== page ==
Depressed Patients Treated via Telemedicine Boast Better Outcomes

Telemedicine is revolutionizing the standard of care within the healthcare industry, arguably mostly in the field of behavioral health. Did you know that 1 in 10 adults will be diagnosed with depression but only half will receive care, and is the leading cause of death and disability in the United States? With a shortage of behavioral health specialists available to address the growing behavioral health crisis, a telemental health solution offers to fill this gap while improving patient outcomes. A recent study conducted at the Medical University of South Carolina and the Ralph H. Johnson VA Medical Center found that in patients with depression, telemedicine offers to provide care that is comparable, if not better, than in-person visits.

Study proves positive patient outcomes

The study consisted of randomly assigning 241 depressed, elderly veterans to receive eight weeks of psychotherapy by either visiting a physician’s office or by using an in-home, telemedicine solution. The study was specifically focused on the elderly population because of their limitations in mobility and transportation options, making them good candidates for telemedicine service utilization. The outcome of the study found no negative variance in patient satisfaction whether they were receiving care in the home or in-person. Researchers also wanted to point out that there were no sub-populations based on age, race or gender that showed worse outcomes and would require in-person care.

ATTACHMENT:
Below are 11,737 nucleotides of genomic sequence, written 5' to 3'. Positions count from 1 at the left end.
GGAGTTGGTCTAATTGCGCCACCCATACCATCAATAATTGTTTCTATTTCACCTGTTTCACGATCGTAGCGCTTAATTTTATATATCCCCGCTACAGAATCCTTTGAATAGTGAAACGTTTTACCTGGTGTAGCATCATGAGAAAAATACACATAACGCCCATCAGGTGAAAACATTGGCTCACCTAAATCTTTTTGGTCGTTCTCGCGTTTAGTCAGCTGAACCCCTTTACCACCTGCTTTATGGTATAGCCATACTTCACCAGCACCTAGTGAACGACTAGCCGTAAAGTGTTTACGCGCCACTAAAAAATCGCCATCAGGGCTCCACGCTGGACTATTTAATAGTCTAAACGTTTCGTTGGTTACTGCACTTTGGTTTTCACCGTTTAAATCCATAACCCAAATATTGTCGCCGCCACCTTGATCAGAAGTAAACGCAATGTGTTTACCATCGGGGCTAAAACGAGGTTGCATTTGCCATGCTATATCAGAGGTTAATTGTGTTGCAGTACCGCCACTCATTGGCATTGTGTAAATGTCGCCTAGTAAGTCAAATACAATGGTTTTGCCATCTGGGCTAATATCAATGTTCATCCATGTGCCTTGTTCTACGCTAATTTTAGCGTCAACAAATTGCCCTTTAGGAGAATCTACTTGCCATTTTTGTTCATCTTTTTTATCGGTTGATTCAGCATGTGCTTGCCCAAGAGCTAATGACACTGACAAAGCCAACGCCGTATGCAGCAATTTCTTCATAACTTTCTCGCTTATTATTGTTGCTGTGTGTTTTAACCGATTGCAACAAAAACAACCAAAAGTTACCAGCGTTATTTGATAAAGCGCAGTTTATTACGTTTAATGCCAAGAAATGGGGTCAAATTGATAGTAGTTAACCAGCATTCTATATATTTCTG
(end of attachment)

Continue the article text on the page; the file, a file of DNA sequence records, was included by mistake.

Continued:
Telemedicine adoption brings important advantages

Based on these results, the researchers touted that “telemedicine is a highly relevant option to address the needs of rural patients or those living in remote locations, while providing patient satisfaction and quality of life similar to that provided by in-person treatment delivered at clinics.” Some of the other advantages when treating patients with depression through telemedicine solutions that researchers noted:
Reduced stigma
Improved access for patients in remote locations
Enhanced services to those with chronic health problems that restrict their mobility
A possible appeal to younger populations who are more receptive to technology-based health
The researchers also noted that based on the results on the study, positive outcomes are also likely for other patient profiles, such as those suffering from comorbid substance abuse or acute mental health problems.